A big portion of the record was me, Tony and Zack just writing. Daniel added a ton of cool bass stuff—the bass is the strongest it’s ever been, by far. We kind of took a similar approach with Deceiver but I feel like we were more prepared and in tune with what we wanted. We already discussed that for the next record, we want to write it together as a group, and see what happens.
With the addition of Luke, not having Dusty and being a five-piece, we want our music from here on out to have more of a live feel. We want to sound like a band that makes people think the songs will be great live when they hear it. The only way that you can truly tell that is if you write it live and feel it when you’re playing it and writing it. We want to move more towards that direction. We’re very happy with how this album turned out. It’s very diverse and Tony just really stepped it up and made sure we expanded on a lot of elements from the past.
What’s it like for you transitioning from singing to screaming and is there any strategic element to your writing to reflect your range?
I wrote this album differently from anything I’ve written before. I started with the chorus for most of the songs, and I wrote the chorus to have the ultimate meaning of what I wanted to say in the song, and then I would fill in the gaps and start from the beginning, going through to the end.
I knew that I wanted to push myself on this record. I learned a lot of things vocally since we recorded Deceiver, and playing so many shows, I was able to grow as a vocalist. I wanted to showcase that, but I wasn’t really thinking how is this going to work transition-wise. If I think like that, I put a box around myself. If I just write things I’m going to feel that’s it hard while practicing hard. But I just need to make it work live. That’s part of what I feel like helped me improve.
I write things that I think sound great for the part. Whether it’s hard for me or not, I write what I feel is the best possible vocal melody or structure based off the song, and then I do my best to make it happen live.
The music of The Word Alive is a refresher in the crowded metalcore scene because it really breaks barriers and blends a variety of sounds. Can you speak to your influences and musical objectives, from a composition perspective?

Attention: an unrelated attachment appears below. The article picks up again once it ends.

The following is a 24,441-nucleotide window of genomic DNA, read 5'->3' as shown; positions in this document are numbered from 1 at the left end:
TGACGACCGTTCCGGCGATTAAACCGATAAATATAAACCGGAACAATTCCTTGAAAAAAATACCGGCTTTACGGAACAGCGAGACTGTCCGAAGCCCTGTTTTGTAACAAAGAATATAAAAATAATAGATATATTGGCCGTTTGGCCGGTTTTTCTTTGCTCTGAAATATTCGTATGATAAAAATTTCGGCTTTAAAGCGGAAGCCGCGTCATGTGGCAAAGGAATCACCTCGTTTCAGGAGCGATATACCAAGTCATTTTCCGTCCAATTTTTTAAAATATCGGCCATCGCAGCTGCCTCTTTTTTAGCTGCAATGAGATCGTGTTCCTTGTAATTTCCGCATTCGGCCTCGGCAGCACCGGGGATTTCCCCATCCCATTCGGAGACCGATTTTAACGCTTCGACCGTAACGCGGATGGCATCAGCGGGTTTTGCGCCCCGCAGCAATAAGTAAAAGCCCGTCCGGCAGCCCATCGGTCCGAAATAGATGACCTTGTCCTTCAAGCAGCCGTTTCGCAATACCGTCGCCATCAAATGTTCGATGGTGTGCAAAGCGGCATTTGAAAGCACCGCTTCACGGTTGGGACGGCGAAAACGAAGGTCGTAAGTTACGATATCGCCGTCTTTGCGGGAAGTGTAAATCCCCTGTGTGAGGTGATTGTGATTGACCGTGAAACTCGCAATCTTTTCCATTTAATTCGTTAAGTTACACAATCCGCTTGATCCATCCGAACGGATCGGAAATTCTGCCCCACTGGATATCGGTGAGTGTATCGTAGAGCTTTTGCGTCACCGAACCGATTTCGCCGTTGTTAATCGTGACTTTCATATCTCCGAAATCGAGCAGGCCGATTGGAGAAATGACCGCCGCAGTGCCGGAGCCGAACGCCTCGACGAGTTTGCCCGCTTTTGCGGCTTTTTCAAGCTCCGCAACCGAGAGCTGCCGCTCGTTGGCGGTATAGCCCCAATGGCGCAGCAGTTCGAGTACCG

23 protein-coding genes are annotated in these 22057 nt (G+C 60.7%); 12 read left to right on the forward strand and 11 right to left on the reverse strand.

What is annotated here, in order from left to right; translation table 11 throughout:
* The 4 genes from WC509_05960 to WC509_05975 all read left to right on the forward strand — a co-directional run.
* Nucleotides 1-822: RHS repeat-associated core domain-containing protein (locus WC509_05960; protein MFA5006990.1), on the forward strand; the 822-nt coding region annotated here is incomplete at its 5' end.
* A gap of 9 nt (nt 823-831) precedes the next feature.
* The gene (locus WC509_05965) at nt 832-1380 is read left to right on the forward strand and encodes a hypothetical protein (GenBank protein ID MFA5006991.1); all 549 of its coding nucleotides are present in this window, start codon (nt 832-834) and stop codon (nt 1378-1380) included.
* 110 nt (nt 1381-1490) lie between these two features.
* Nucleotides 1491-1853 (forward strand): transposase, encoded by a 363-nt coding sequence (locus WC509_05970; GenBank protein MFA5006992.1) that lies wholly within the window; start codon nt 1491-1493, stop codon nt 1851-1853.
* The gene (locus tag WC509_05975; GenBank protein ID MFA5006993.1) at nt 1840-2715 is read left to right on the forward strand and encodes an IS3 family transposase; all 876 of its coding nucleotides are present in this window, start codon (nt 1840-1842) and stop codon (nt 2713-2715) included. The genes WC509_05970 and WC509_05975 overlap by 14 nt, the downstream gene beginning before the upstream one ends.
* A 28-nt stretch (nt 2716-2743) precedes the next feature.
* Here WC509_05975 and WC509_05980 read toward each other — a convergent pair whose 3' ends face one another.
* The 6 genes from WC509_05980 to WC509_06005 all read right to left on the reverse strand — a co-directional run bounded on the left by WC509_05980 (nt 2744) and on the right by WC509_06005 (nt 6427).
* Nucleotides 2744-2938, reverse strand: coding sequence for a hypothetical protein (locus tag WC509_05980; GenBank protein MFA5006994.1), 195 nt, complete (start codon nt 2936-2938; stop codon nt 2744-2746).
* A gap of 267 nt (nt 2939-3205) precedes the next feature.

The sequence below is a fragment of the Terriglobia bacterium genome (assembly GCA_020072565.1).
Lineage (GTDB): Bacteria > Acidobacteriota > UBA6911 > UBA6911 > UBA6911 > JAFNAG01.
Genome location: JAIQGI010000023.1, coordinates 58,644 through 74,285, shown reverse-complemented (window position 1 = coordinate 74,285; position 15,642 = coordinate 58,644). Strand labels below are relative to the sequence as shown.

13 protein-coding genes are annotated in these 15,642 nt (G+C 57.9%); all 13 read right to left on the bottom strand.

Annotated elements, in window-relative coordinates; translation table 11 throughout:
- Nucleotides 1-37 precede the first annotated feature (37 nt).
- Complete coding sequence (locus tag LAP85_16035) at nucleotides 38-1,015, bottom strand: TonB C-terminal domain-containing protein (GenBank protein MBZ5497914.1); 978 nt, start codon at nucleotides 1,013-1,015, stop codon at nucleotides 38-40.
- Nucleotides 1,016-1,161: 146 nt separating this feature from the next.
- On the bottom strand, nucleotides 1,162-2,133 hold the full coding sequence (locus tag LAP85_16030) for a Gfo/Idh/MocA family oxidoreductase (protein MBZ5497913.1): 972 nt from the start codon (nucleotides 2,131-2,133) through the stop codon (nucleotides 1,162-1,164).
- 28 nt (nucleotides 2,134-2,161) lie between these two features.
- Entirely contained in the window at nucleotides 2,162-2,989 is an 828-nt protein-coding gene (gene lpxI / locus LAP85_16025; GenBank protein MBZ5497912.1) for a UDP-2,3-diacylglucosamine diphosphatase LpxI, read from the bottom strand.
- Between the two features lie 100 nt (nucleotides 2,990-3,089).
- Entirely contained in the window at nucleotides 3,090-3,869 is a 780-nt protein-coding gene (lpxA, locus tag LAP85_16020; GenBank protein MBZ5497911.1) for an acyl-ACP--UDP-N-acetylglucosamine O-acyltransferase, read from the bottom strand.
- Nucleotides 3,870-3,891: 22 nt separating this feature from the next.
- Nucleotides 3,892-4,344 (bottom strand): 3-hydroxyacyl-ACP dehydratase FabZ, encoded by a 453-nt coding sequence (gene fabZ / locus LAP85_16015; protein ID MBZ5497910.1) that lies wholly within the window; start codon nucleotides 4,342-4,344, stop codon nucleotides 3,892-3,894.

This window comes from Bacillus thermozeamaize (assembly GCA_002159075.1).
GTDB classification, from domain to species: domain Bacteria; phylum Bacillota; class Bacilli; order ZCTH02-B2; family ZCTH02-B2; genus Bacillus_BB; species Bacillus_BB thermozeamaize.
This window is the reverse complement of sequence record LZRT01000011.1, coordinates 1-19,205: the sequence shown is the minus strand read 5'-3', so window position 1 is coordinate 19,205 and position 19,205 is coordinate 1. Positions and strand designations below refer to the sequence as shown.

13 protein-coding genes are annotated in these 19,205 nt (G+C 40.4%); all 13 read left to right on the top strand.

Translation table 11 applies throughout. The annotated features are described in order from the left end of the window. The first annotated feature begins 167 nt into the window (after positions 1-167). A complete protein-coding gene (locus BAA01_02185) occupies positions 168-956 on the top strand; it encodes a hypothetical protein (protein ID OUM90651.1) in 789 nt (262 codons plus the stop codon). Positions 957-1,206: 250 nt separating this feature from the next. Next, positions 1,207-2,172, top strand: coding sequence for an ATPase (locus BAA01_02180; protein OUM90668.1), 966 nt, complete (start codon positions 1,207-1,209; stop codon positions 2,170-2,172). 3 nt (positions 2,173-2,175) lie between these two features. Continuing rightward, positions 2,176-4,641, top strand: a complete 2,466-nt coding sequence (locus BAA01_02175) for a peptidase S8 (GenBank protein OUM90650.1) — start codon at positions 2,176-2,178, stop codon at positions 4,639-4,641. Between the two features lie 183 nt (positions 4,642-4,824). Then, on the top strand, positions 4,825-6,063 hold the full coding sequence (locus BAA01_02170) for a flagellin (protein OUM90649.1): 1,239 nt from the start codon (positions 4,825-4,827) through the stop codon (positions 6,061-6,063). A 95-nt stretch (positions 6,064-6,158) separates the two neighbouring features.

We write songs we like. We write things that sound good. Tony can write 30 seconds of a song and ask us if we like it. If we’re like “Hell yeah, that’s sick,” he’ll keep writing based off the style and idea he had—it’s the same with Zack. He’ll write something and if we think it’s sweet, he’ll finish the song based off that idea.
Sometimes we don’t even speak—we just start playing along to it. We’ve never set out to compete with other bands or have a certain song on a record. That’s why we have so much diversity. We just write a lot of shit.
If anything, we look at our own music—we want to stay true to our sound but make it better. That helps us progress and improve. We push our own boundaries, not necessarily worrying about what other bands are doing, or what other bands include themselves in, as far as categories of music or genres.
We have many different parts integrated into our music. We’ve always included other elements into our music, which separates us. We were by definition a melodic metalcore-esque band, but when it comes down to it, we like all kinds of music and always try to incorporate music into our sound and feel. That’s been successful for us. It helps us stand out. That’s an inspiration in itself, to sound different. We love heavy music. We love singing. We love screaming. We love melodies. We love riffs. We love breakdowns; we love electronics, so naturally all those elements are going to find their way into the music.
The Word Alive will be at Irving Plaza on Aug. 16 and the Starland Ballroom on Aug. 17. For more information, go to wearethewordalive.com.